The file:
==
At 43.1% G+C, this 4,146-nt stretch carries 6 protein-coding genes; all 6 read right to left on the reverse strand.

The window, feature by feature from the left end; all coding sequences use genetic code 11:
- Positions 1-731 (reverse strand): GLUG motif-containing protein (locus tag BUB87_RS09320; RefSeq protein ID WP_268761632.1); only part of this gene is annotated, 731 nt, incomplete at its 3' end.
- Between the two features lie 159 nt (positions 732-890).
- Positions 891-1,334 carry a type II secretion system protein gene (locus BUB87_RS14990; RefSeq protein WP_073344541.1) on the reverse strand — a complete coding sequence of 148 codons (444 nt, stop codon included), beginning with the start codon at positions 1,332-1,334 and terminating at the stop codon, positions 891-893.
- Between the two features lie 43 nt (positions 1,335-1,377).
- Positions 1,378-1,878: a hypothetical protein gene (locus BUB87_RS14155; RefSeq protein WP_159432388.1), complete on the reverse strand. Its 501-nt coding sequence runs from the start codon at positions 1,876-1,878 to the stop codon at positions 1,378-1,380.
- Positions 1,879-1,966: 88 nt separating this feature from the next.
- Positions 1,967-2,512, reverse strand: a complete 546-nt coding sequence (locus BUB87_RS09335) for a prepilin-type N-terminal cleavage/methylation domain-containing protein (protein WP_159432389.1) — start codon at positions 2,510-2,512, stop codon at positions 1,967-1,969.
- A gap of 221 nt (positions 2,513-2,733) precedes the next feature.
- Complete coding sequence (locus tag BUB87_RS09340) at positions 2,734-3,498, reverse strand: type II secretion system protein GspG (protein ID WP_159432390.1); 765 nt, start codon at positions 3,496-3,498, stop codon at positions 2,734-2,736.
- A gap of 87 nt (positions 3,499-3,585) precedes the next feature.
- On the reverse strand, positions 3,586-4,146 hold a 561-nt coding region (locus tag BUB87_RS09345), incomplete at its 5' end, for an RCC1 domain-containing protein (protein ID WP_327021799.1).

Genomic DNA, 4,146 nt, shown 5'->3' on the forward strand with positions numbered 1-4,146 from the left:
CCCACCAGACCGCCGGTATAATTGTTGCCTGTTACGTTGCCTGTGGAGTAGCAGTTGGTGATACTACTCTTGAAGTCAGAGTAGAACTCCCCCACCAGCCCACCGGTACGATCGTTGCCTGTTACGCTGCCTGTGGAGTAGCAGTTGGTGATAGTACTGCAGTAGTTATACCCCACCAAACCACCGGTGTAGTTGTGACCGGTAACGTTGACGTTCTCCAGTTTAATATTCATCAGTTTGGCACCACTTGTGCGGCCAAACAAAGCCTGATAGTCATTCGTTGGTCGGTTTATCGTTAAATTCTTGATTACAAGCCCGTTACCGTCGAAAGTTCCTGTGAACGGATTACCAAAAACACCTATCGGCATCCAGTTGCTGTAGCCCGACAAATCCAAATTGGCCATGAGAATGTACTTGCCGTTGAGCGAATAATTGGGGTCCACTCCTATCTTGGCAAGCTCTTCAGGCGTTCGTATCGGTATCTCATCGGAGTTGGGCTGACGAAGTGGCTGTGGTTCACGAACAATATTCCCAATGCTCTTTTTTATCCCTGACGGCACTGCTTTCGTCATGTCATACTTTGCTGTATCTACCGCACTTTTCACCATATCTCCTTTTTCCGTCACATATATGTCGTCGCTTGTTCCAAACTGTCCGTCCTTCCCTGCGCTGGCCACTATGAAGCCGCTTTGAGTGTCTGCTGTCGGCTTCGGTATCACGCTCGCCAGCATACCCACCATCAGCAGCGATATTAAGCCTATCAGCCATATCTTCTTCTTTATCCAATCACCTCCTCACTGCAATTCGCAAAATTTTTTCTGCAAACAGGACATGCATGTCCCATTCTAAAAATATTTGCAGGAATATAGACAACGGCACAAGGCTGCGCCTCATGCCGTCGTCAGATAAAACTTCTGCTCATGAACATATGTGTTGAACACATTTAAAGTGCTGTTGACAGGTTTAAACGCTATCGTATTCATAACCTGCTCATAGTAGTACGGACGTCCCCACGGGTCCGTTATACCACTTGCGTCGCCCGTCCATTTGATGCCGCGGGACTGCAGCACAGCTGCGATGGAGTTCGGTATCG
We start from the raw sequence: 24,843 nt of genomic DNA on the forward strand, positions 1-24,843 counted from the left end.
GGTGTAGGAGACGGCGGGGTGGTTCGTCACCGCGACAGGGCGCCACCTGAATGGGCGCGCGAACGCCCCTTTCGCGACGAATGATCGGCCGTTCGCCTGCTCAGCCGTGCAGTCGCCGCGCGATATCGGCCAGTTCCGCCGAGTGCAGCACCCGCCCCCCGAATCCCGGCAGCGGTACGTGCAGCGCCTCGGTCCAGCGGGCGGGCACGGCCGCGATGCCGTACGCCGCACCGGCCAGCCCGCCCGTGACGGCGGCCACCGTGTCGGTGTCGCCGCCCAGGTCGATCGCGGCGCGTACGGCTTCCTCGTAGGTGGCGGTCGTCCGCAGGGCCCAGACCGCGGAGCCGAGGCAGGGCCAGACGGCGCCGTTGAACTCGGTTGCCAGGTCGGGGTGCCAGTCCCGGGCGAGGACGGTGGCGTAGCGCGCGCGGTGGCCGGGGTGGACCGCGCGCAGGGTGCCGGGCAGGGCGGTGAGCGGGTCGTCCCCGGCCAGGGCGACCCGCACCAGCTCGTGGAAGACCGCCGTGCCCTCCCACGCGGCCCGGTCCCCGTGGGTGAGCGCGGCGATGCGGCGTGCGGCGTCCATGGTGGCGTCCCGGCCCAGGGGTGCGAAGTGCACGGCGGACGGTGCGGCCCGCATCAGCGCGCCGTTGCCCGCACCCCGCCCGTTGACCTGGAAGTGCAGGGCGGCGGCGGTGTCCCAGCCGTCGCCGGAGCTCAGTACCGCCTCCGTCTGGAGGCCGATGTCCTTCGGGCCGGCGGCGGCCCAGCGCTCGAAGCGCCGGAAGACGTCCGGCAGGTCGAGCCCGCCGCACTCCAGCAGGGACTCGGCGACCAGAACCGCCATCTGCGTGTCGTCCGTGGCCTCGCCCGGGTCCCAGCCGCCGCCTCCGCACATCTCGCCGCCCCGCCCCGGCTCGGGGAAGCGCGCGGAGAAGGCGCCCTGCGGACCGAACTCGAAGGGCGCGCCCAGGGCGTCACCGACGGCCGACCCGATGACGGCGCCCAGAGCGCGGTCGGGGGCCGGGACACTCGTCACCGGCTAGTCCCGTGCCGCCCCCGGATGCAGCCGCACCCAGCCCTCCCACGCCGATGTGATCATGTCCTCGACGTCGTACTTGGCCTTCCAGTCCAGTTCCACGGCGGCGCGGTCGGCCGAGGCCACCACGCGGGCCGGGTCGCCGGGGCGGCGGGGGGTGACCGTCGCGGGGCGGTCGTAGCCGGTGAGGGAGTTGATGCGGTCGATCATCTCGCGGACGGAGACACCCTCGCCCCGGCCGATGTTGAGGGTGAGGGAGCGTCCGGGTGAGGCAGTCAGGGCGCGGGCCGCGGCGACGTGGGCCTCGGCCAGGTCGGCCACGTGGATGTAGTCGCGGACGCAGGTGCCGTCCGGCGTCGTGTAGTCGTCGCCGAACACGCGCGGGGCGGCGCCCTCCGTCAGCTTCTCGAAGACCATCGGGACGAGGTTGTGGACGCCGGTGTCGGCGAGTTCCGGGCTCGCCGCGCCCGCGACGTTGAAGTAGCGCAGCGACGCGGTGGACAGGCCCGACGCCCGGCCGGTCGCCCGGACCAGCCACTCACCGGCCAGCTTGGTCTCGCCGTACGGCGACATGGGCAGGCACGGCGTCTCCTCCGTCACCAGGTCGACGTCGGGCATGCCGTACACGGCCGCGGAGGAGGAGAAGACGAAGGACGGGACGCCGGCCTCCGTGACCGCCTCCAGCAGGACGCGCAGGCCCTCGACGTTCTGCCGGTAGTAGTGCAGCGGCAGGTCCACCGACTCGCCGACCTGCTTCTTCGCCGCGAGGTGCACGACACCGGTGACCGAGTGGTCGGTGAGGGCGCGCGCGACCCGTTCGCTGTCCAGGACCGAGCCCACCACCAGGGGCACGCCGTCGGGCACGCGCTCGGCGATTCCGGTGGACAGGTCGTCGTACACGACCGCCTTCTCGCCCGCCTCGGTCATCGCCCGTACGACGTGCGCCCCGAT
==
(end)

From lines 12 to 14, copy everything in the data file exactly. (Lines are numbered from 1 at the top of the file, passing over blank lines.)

- A gap of 87 nt (positions 3,499-3,585) precedes the next feature.
- On the reverse strand, positions 3,586-4,146 hold a 561-nt coding region (locus tag BUB87_RS09345), incomplete at its 5' end, for an RCC1 domain-containing protein (protein ID WP_327021799.1).

Genomic DNA, 4,146 nt, shown 5'->3' on the forward strand with positions numbered 1-4,146 from the left: